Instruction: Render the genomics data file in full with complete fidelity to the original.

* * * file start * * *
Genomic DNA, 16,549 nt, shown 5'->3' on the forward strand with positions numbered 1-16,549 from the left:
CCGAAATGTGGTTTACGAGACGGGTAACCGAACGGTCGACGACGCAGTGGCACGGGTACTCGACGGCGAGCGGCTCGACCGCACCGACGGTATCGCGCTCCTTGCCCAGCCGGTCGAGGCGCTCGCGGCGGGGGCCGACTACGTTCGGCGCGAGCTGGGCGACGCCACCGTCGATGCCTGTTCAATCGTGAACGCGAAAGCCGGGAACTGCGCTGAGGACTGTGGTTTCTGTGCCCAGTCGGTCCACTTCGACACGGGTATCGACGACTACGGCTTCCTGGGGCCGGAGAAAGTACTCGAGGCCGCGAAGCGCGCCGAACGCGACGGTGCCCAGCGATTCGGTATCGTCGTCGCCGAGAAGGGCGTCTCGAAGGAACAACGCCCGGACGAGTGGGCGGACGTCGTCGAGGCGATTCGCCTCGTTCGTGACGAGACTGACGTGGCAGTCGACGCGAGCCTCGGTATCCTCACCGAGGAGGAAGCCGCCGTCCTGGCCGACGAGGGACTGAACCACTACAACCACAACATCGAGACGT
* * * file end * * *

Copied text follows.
Genomic DNA, 16,549 nt, shown 5'->3' on the forward strand with positions numbered 1-16,549 from the left:
CCGAAATGTGGTTTACGAGACGGGTAACCGAACGGTCGACGACGCAGTGGCACGGGTACTCGACGGCGAGCGGCTCGACCGCACCGACGGTATCGCGCTCCTTGCCCAGCCGGTCGAGGCGCTCGCGGCGGGGGCCGACTACGTTCGGCGCGAGCTGGGCGACGCCACCGTCGATGCCTGTTCAATCGTGAACGCGAAAGCCGGGAACTGCGCTGAGGACTGTGGTTTCTGTGCCCAGTCGGTCCACTTCGACACGGGTATCGACGACTACGGCTTCCTGGGGCCGGAGAAAGTACTCGAGGCCGCGAAGCGCGCCGAACGCGACGGTGCCCAGCGATTCGGTATCGTCGTCGCCGAGAAGGGCGTCTCGAAGGAACAACGCCCGGACGAGTGGGCGGACGTCGTCGAGGCGATTCGCCTCGTTCGTGACGAGACTGACGTGGCAGTCGACGCGAGCCTCGGTATCCTCACCGAGGAGGAAGCCGCCGTCCTGGCCGACGAGGGACTGAACCACTACAACCACAACATCGAGACGT